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Obesity (Silver Spring). 2015 Nov;23(11):2190-8. doi: 10.1002/oby.21268.

Effects of carbohydrate quantity and glycemic index on resting metabolic rate and body composition during weight loss.

Author information

  • 1Obesity and Energetics Laboratory, Jean Mayer USDA Human Nutrition Research Center on Aging at Tufts University, Boston, Massachusetts, USA.
  • 2Lipid Metabolism Laboratory, Jean Mayer USDA Human Nutrition Research Center on Aging at Tufts University, Boston, Massachusetts, USA.
  • 3Metabolic Research Unit, Jean Mayer USDA Human Nutrition Research Center on Aging at Tufts University, Boston, Massachusetts, USA.

Abstract

OBJECTIVE:

To examine the effects of diets varying in carbohydrate and glycemic index (GI) on changes in body composition, resting metabolic rate (RMR), and metabolic adaptation during and after weight loss.

METHODS:

Adults with obesity (n = 91) were randomized to one of four provided-food diets for 17 weeks. Diets differed in percentage energy from carbohydrate (55% or 70%) and GI (low or high) but were matched for protein, fiber, and energy. Body weight, body composition, RMR, and metabolic adaptation (measured RMR-predicted RMR) were measured during weight loss and subsequent weight stability.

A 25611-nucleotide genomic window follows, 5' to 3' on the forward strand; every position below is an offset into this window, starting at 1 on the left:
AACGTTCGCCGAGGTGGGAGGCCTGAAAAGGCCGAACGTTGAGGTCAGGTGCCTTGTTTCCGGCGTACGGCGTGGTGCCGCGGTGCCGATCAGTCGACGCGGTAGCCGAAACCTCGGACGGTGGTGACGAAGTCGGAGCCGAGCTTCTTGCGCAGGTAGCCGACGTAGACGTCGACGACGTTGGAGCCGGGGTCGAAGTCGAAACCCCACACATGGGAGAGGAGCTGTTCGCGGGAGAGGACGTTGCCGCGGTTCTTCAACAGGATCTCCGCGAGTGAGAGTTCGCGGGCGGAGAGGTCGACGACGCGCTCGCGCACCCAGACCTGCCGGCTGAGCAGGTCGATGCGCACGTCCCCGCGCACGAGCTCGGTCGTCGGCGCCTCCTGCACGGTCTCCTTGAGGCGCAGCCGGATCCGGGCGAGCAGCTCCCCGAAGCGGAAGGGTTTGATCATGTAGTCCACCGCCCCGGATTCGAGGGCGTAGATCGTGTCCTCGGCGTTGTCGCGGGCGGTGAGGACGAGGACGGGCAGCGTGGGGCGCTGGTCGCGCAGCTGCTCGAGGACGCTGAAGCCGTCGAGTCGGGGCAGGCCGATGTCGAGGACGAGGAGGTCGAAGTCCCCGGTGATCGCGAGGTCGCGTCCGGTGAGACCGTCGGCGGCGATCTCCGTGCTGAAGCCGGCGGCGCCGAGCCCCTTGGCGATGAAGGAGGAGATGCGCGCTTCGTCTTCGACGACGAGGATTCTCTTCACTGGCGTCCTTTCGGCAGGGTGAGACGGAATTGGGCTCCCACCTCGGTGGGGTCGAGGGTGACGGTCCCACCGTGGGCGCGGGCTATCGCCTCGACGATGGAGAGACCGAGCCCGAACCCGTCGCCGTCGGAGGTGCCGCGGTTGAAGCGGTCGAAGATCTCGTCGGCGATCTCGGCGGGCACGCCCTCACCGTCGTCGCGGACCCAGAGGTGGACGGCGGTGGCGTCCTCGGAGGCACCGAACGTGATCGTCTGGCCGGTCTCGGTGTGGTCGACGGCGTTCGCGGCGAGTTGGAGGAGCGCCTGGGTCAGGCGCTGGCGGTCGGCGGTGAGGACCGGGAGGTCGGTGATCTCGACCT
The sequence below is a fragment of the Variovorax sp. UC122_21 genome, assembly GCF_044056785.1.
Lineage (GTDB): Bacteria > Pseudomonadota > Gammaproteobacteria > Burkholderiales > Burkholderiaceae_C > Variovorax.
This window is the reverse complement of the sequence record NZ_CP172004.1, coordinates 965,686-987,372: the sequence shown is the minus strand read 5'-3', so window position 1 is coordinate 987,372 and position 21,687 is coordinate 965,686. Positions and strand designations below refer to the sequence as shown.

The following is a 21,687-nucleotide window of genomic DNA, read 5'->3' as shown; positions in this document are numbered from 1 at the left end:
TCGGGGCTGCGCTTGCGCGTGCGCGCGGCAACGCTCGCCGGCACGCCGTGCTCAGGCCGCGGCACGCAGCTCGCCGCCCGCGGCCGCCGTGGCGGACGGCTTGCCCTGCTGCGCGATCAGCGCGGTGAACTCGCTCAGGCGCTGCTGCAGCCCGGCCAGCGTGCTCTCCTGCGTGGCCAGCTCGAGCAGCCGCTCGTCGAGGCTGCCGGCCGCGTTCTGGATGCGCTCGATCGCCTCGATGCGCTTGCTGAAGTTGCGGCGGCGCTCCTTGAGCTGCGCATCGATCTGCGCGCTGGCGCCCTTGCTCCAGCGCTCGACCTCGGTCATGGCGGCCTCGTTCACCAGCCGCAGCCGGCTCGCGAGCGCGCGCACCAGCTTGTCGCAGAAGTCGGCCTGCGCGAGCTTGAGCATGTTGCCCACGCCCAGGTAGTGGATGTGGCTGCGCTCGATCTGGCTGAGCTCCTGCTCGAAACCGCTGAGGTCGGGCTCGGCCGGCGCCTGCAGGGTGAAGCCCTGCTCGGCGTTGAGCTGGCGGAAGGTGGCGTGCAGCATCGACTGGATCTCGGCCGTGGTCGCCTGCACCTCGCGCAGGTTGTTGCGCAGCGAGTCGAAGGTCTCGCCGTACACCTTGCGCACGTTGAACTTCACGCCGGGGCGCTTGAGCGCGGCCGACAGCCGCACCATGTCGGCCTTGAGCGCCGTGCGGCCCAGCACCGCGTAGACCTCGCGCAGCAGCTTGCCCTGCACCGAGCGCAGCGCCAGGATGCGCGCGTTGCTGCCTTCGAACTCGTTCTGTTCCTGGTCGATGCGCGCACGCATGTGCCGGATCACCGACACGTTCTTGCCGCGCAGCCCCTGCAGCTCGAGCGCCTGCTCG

RESULTS:

No effect of dietary carbohydrate content or GI on body weight loss or percentage of weight lost as fat mass (FM) was observed. Measured RMR was significantly lower (-226 kJ/day [95% CI: -314 to -138 kJ/day], P < 0.001) than predicted RMR following weight loss, but this difference was attenuated after 5 weeks of weight stability. Metabolic adaptation did not differ by dietary carbohydrate content or GI and was not associated with weight regain 12 months later.

CONCLUSIONS:

Moderate-carbohydrate and low-GI diets did not preferentially reduce FM, preserve lean mass, or attenuate metabolic adaptation during weight loss compared to high-carbohydrate and high-GI diets.

PMID:
26530933
PMCID:
PMC4634125
DOI:
10.1002/oby.21268
[PubMed - indexed for MEDLINE]
Free PMC Article
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